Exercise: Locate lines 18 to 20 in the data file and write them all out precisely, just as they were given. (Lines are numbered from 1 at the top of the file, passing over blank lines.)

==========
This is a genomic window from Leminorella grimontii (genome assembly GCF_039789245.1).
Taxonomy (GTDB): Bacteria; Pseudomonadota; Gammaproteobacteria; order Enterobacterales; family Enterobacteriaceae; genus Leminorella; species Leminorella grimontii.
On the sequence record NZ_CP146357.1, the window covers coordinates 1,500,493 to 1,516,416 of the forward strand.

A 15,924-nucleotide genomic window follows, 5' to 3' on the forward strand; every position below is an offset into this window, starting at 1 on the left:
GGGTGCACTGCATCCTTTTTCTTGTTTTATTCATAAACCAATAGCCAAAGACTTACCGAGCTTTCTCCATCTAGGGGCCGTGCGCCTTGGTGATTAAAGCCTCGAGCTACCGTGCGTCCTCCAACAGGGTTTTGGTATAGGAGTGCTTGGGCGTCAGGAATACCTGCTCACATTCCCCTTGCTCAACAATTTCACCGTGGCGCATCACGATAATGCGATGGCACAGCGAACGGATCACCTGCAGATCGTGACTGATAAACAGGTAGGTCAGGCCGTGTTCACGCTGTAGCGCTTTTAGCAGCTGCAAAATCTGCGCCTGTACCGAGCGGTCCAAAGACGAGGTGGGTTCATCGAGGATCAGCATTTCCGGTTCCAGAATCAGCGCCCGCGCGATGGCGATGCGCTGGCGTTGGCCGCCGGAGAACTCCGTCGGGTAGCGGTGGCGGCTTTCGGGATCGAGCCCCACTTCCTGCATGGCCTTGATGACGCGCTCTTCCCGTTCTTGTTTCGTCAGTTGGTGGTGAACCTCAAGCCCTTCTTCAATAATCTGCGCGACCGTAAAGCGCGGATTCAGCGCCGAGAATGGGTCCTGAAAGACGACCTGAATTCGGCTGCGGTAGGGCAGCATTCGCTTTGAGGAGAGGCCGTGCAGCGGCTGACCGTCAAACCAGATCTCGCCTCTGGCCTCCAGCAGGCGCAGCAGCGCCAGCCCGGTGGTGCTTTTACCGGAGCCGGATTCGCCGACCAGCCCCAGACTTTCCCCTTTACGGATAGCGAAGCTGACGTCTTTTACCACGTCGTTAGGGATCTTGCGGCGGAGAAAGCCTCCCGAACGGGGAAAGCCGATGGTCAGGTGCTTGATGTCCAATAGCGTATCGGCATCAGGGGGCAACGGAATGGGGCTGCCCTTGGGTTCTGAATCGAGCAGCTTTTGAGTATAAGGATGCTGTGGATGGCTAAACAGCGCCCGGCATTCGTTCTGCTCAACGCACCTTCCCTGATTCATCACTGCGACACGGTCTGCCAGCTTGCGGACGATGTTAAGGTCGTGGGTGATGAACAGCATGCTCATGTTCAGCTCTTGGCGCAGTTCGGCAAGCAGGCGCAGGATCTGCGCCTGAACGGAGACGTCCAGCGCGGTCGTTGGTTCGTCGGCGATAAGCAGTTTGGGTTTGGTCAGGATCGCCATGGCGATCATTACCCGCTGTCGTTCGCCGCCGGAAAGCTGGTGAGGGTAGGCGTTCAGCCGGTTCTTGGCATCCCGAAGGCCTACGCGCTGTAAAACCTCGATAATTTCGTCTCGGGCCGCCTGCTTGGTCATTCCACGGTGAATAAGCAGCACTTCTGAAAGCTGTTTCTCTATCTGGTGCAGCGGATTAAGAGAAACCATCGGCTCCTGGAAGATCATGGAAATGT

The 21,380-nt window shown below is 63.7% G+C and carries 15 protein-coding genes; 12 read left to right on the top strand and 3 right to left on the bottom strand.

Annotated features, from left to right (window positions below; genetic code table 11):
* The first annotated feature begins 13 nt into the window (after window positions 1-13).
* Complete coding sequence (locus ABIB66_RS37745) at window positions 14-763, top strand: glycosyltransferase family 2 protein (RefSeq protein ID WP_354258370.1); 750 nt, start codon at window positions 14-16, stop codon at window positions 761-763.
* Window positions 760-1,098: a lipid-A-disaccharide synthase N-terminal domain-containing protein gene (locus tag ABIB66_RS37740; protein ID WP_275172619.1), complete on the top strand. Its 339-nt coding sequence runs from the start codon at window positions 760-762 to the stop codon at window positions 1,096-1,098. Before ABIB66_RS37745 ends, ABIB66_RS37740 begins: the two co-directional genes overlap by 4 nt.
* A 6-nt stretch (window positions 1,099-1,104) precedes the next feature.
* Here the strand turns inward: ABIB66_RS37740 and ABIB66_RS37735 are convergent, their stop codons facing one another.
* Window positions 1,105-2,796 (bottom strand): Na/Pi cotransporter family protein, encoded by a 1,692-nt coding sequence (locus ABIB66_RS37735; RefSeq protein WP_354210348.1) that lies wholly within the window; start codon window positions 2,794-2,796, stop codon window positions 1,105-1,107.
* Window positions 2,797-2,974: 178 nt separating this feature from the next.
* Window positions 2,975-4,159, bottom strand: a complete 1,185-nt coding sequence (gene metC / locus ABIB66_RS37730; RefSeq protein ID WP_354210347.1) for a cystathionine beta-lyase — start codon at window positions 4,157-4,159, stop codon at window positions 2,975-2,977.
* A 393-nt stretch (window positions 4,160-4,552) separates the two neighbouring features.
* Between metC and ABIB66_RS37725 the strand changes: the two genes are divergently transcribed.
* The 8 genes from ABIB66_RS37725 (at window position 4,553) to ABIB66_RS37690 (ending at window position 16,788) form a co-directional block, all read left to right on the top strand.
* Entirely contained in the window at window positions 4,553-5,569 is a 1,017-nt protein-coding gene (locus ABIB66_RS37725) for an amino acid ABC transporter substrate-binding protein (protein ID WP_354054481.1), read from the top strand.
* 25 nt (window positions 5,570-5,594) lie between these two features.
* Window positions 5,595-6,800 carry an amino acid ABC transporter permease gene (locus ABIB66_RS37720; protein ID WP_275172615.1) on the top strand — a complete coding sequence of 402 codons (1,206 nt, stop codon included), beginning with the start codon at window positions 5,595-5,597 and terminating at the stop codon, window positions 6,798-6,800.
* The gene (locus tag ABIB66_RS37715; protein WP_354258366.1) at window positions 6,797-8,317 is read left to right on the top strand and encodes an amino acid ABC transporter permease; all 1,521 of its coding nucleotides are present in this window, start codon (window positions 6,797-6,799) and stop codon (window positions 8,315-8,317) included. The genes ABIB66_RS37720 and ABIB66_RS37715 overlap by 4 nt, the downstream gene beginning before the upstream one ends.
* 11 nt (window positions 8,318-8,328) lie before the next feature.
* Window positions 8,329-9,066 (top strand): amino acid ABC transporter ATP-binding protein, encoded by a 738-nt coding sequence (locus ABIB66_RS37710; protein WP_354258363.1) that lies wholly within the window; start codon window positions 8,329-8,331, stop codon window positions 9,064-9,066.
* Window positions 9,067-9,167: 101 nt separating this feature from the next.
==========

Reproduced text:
* The 8 genes from ABIB66_RS37725 (at window position 4,553) to ABIB66_RS37690 (ending at window position 16,788) form a co-directional block, all read left to right on the top strand.
* Entirely contained in the window at window positions 4,553-5,569 is a 1,017-nt protein-coding gene (locus ABIB66_RS37725) for an amino acid ABC transporter substrate-binding protein (protein ID WP_354054481.1), read from the top strand.
* 25 nt (window positions 5,570-5,594) lie between these two features.